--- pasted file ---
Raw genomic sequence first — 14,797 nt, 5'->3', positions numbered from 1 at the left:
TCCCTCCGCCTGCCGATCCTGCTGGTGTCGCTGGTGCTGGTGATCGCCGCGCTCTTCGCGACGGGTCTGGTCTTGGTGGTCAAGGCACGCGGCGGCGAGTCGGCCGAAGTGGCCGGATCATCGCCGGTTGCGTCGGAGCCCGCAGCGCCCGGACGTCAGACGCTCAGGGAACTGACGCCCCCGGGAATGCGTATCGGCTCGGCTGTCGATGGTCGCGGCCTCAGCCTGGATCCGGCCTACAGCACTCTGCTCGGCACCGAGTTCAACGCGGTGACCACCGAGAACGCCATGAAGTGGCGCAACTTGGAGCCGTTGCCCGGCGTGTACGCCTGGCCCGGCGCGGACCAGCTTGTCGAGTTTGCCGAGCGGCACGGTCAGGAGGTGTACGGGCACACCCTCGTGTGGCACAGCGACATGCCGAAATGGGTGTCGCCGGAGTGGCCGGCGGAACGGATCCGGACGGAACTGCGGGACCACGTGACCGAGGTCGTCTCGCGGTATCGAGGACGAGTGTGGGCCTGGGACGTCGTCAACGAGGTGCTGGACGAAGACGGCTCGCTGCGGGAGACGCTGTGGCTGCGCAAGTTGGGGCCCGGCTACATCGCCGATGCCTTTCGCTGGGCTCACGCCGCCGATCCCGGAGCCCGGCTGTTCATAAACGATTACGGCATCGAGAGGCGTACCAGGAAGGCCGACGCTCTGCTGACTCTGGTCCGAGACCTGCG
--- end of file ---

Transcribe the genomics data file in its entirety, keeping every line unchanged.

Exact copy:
Raw genomic sequence first — 14,797 nt, 5'->3', positions numbered from 1 at the left:
TCCCTCCGCCTGCCGATCCTGCTGGTGTCGCTGGTGCTGGTGATCGCCGCGCTCTTCGCGACGGGTCTGGTCTTGGTGGTCAAGGCACGCGGCGGCGAGTCGGCCGAAGTGGCCGGATCATCGCCGGTTGCGTCGGAGCCCGCAGCGCCCGGACGTCAGACGCTCAGGGAACTGACGCCCCCGGGAATGCGTATCGGCTCGGCTGTCGATGGTCGCGGCCTCAGCCTGGATCCGGCCTACAGCACTCTGCTCGGCACCGAGTTCAACGCGGTGACCACCGAGAACGCCATGAAGTGGCGCAACTTGGAGCCGTTGCCCGGCGTGTACGCCTGGCCCGGCGCGGACCAGCTTGTCGAGTTTGCCGAGCGGCACGGTCAGGAGGTGTACGGGCACACCCTCGTGTGGCACAGCGACATGCCGAAATGGGTGTCGCCGGAGTGGCCGGCGGAACGGATCCGGACGGAACTGCGGGACCACGTGACCGAGGTCGTCTCGCGGTATCGAGGACGAGTGTGGGCCTGGGACGTCGTCAACGAGGTGCTGGACGAAGACGGCTCGCTGCGGGAGACGCTGTGGCTGCGCAAGTTGGGGCCCGGCTACATCGCCGATGCCTTTCGCTGGGCTCACGCCGCCGATCCCGGAGCCCGGCTGTTCATAAACGATTACGGCATCGAGAGGCGTACCAGGAAGGCCGACGCTCTGCTGACTCTGGTCCGAGACCTGCG